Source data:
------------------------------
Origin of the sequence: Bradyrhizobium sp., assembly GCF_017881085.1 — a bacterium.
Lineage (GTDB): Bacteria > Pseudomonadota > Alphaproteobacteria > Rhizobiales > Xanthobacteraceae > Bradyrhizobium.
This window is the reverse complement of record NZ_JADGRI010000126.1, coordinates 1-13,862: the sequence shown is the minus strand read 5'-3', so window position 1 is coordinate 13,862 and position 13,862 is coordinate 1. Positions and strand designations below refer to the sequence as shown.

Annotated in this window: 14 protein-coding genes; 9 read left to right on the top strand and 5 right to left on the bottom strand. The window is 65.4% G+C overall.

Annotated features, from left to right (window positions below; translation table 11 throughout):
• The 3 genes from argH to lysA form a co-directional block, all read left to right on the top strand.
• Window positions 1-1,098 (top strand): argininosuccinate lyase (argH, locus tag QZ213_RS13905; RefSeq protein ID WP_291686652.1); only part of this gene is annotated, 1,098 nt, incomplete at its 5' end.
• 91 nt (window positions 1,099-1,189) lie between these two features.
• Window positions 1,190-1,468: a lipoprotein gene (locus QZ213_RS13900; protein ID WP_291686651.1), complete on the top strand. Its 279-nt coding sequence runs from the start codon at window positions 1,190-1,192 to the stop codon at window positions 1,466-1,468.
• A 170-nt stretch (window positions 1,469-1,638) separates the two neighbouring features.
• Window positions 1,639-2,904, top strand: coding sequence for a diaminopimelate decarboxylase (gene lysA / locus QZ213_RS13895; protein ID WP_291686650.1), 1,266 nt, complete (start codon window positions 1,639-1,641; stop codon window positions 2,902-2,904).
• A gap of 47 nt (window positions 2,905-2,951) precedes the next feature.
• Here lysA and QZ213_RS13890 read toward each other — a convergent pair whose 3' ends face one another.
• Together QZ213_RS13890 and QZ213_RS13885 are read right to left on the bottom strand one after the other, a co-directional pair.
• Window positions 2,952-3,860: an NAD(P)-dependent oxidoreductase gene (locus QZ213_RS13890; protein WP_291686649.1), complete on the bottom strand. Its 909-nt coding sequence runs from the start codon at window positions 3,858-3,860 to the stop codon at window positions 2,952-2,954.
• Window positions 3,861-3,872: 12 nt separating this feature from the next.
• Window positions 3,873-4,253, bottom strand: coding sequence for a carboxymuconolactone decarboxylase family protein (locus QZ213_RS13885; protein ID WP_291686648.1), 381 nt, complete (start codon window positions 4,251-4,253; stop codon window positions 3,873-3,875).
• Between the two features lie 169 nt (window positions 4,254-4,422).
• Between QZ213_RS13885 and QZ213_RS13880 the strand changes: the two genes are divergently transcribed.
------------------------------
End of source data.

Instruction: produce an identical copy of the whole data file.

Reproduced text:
Origin of the sequence: Bradyrhizobium sp., assembly GCF_017881085.1 — a bacterium.
Lineage (GTDB): Bacteria > Pseudomonadota > Alphaproteobacteria > Rhizobiales > Xanthobacteraceae > Bradyrhizobium.
This window is the reverse complement of record NZ_JADGRI010000126.1, coordinates 1-13,862: the sequence shown is the minus strand read 5'-3', so window position 1 is coordinate 13,862 and position 13,862 is coordinate 1. Positions and strand designations below refer to the sequence as shown.

Annotated in this window: 14 protein-coding genes; 9 read left to right on the top strand and 5 right to left on the bottom strand. The window is 65.4% G+C overall.

Annotated features, from left to right (window positions below; translation table 11 throughout):
• The 3 genes from argH to lysA form a co-directional block, all read left to right on the top strand.
• Window positions 1-1,098 (top strand): argininosuccinate lyase (argH, locus tag QZ213_RS13905; RefSeq protein ID WP_291686652.1); only part of this gene is annotated, 1,098 nt, incomplete at its 5' end.
• 91 nt (window positions 1,099-1,189) lie between these two features.
• Window positions 1,190-1,468: a lipoprotein gene (locus QZ213_RS13900; protein ID WP_291686651.1), complete on the top strand. Its 279-nt coding sequence runs from the start codon at window positions 1,190-1,192 to the stop codon at window positions 1,466-1,468.
• A 170-nt stretch (window positions 1,469-1,638) separates the two neighbouring features.
• Window positions 1,639-2,904, top strand: coding sequence for a diaminopimelate decarboxylase (gene lysA / locus QZ213_RS13895; protein ID WP_291686650.1), 1,266 nt, complete (start codon window positions 1,639-1,641; stop codon window positions 2,902-2,904).
• A gap of 47 nt (window positions 2,905-2,951) precedes the next feature.
• Here lysA and QZ213_RS13890 read toward each other — a convergent pair whose 3' ends face one another.
• Together QZ213_RS13890 and QZ213_RS13885 are read right to left on the bottom strand one after the other, a co-directional pair.
• Window positions 2,952-3,860: an NAD(P)-dependent oxidoreductase gene (locus QZ213_RS13890; protein WP_291686649.1), complete on the bottom strand. Its 909-nt coding sequence runs from the start codon at window positions 3,858-3,860 to the stop codon at window positions 2,952-2,954.
• Window positions 3,861-3,872: 12 nt separating this feature from the next.
• Window positions 3,873-4,253, bottom strand: coding sequence for a carboxymuconolactone decarboxylase family protein (locus QZ213_RS13885; protein ID WP_291686648.1), 381 nt, complete (start codon window positions 4,251-4,253; stop codon window positions 3,873-3,875).
• Between the two features lie 169 nt (window positions 4,254-4,422).
• Between QZ213_RS13885 and QZ213_RS13880 the strand changes: the two genes are divergently transcribed.